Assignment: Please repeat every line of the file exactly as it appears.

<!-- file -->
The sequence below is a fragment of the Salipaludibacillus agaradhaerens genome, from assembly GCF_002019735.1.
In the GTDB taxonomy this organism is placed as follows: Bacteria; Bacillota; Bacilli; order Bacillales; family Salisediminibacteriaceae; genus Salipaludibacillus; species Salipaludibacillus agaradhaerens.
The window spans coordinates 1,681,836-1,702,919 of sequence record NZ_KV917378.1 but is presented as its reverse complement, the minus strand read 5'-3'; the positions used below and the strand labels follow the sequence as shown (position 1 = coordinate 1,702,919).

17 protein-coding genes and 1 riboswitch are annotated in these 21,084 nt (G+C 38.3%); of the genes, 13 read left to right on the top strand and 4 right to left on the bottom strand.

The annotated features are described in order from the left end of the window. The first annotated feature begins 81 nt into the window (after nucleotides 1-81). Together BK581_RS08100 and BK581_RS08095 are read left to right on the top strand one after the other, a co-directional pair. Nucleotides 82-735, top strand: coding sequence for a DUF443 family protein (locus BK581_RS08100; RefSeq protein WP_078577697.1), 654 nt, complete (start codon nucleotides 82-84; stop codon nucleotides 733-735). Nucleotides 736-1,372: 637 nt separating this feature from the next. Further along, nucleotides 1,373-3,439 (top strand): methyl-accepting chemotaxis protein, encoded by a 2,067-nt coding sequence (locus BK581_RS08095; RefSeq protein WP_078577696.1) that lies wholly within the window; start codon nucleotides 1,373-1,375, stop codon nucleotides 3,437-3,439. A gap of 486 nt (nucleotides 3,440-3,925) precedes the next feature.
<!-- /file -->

The sequence below is a fragment of the Salipaludibacillus agaradhaerens genome, from assembly GCF_002019735.1.
In the GTDB taxonomy this organism is placed as follows: Bacteria; Bacillota; Bacilli; order Bacillales; family Salisediminibacteriaceae; genus Salipaludibacillus; species Salipaludibacillus agaradhaerens.
The window spans coordinates 1,681,836-1,702,919 of sequence record NZ_KV917378.1 but is presented as its reverse complement, the minus strand read 5'-3'; the positions used below and the strand labels follow the sequence as shown (position 1 = coordinate 1,702,919).

17 protein-coding genes and 1 riboswitch are annotated in these 21,084 nt (G+C 38.3%); of the genes, 13 read left to right on the top strand and 4 right to left on the bottom strand.

The annotated features are described in order from the left end of the window. The first annotated feature begins 81 nt into the window (after nucleotides 1-81). Together BK581_RS08100 and BK581_RS08095 are read left to right on the top strand one after the other, a co-directional pair. Nucleotides 82-735, top strand: coding sequence for a DUF443 family protein (locus BK581_RS08100; RefSeq protein WP_078577697.1), 654 nt, complete (start codon nucleotides 82-84; stop codon nucleotides 733-735). Nucleotides 736-1,372: 637 nt separating this feature from the next. Further along, nucleotides 1,373-3,439 (top strand): methyl-accepting chemotaxis protein, encoded by a 2,067-nt coding sequence (locus BK581_RS08095; RefSeq protein WP_078577696.1) that lies wholly within the window; start codon nucleotides 1,373-1,375, stop codon nucleotides 3,437-3,439. A gap of 486 nt (nucleotides 3,440-3,925) precedes the next feature.